The paper presents a comparison of the development of the Italian determiner system in three different populations: normally developing children, a child recovering from childhood aphasia from the age of 3 years, 9 months, and 11 specific language impairment (SLI) children. Data from Italian normal children provide evidence for the hypothesis (1) that no prefunctional stage exists as far as the determiner system is concerned and (2) that the syntactic properties of determiners play an essential triggering role early on. The analysis of the determiner system in the aphasic child has a double interest. On the one hand, it may help to shed light on some of the intriguing questions concerning this type of disorder; on the other, it may be relevant for the discussion of the notion of agrammatism. Results of the morphosyntactic analysis reveal that, apart from timing differences, recovery from childhood aphasia shares important features with normal development. Differently from mean length of utterance (MLU)-matched normal controls and the aphasic child, SLI children omit determiners significantly more often than almost any other functional category or free morpheme. We will argue that the reasons for the SLI children's atypical behavior have to be sought in the nonaccessibility to or in the misappreciation of one fundamental syntactic property of determiners: their role as elements that assign argumenthood to nominal expressions (Szabolcsi, 1987; Longobardi, 1994).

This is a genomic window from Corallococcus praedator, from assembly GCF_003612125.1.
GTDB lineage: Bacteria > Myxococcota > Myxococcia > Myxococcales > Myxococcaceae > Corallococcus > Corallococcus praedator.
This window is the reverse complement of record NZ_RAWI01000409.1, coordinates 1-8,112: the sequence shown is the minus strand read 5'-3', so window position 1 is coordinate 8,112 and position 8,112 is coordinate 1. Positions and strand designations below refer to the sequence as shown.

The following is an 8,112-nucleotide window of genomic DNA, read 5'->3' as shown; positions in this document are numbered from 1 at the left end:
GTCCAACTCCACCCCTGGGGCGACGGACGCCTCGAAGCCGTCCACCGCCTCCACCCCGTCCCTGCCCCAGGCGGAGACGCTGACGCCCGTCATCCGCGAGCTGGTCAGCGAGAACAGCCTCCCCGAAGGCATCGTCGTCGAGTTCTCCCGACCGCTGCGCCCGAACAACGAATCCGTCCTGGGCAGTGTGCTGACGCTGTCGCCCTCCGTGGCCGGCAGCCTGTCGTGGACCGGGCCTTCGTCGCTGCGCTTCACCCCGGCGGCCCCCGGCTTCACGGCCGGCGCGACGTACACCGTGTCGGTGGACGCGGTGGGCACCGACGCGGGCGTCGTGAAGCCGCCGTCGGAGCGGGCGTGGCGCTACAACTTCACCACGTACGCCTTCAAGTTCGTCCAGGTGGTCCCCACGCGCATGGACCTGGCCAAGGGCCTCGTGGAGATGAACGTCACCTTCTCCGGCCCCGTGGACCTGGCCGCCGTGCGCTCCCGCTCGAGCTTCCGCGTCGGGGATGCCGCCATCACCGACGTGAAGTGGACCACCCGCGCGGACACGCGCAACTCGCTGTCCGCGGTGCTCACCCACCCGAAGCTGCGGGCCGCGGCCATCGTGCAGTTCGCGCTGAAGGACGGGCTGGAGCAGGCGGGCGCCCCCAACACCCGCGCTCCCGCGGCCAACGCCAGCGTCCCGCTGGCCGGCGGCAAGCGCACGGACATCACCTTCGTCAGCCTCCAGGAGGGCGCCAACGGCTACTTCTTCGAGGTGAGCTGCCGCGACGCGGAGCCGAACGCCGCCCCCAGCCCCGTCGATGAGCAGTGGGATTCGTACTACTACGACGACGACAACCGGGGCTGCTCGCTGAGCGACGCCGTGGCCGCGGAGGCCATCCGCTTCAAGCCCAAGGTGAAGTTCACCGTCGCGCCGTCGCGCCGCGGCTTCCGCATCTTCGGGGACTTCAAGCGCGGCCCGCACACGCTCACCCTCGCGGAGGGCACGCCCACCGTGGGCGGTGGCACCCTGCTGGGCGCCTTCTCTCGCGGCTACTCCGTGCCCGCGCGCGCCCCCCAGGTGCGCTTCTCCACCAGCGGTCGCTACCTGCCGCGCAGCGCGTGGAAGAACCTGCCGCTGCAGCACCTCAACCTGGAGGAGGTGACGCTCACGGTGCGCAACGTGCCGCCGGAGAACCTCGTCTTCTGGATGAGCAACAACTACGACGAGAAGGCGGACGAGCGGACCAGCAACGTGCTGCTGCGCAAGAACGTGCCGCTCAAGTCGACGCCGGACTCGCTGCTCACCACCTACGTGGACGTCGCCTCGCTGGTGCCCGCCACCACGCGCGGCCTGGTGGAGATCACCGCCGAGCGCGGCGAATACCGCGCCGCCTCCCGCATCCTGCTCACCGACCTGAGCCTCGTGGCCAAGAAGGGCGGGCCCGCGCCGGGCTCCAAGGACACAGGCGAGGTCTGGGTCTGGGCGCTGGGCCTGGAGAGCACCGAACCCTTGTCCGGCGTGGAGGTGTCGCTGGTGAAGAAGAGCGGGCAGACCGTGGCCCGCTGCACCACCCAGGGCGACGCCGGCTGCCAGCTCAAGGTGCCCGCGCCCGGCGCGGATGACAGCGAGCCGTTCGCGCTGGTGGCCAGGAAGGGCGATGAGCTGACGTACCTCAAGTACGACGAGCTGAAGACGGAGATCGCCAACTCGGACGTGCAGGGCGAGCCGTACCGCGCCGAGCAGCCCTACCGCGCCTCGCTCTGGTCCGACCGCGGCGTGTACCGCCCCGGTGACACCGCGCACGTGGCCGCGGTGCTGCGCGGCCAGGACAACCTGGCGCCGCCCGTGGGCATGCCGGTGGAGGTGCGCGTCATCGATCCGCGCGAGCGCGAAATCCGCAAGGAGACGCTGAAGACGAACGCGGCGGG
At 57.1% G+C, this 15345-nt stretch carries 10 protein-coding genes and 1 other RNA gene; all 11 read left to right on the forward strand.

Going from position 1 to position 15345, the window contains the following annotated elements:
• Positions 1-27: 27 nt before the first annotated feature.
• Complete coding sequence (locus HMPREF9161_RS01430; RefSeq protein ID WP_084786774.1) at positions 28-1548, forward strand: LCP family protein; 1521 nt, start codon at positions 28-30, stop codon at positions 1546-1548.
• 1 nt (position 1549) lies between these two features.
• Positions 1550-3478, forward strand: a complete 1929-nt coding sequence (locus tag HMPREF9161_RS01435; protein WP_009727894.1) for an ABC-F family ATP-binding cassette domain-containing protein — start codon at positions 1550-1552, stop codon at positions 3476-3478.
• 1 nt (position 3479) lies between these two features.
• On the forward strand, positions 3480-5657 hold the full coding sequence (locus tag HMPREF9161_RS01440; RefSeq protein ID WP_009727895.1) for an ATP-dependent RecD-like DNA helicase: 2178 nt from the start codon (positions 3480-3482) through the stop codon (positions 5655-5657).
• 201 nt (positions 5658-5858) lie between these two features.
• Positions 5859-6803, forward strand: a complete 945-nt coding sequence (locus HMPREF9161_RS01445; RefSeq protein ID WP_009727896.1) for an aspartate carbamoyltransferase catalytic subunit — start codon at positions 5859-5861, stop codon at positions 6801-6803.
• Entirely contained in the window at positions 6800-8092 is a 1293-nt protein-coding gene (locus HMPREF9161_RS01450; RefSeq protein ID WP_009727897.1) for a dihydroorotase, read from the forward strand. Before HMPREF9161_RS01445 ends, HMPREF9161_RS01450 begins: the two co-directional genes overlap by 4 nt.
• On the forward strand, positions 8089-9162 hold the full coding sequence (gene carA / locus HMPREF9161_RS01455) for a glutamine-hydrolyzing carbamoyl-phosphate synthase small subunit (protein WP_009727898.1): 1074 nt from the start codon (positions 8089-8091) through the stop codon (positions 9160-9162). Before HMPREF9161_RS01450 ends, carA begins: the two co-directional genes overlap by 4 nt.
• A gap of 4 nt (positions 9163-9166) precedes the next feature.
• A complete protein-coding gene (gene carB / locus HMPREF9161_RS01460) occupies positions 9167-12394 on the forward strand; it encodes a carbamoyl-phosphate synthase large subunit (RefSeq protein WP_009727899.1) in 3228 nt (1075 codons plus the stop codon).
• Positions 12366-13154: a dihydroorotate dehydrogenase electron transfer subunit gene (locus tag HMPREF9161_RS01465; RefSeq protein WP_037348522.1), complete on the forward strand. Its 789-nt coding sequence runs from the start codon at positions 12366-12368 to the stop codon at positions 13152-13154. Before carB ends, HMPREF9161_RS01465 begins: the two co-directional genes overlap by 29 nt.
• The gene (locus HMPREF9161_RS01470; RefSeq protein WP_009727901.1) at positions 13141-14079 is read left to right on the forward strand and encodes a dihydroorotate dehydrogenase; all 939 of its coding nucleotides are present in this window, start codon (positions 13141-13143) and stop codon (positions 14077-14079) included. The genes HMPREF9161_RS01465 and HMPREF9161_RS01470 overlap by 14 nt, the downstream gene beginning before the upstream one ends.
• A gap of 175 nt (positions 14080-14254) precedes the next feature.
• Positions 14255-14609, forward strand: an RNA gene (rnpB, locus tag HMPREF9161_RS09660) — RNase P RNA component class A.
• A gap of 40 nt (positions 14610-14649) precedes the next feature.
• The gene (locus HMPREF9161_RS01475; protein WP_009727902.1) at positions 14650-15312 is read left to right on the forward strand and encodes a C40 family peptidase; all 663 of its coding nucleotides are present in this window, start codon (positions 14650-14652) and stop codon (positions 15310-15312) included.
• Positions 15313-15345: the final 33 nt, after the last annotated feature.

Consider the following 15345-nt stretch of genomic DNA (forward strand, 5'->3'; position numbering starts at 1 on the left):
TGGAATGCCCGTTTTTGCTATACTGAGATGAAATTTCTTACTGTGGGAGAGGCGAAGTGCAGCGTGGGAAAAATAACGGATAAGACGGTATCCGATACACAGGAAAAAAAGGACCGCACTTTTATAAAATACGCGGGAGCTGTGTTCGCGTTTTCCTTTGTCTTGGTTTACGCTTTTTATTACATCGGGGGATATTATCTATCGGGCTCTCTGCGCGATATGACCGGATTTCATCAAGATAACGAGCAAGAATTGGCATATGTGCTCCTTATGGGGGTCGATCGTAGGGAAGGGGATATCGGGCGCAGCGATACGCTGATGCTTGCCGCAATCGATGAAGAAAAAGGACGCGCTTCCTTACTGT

ASJC Scopus subject areas
- Language and Linguistics
- Experimental and Cognitive Psychology
- Neuropsychology and Physiological Psychology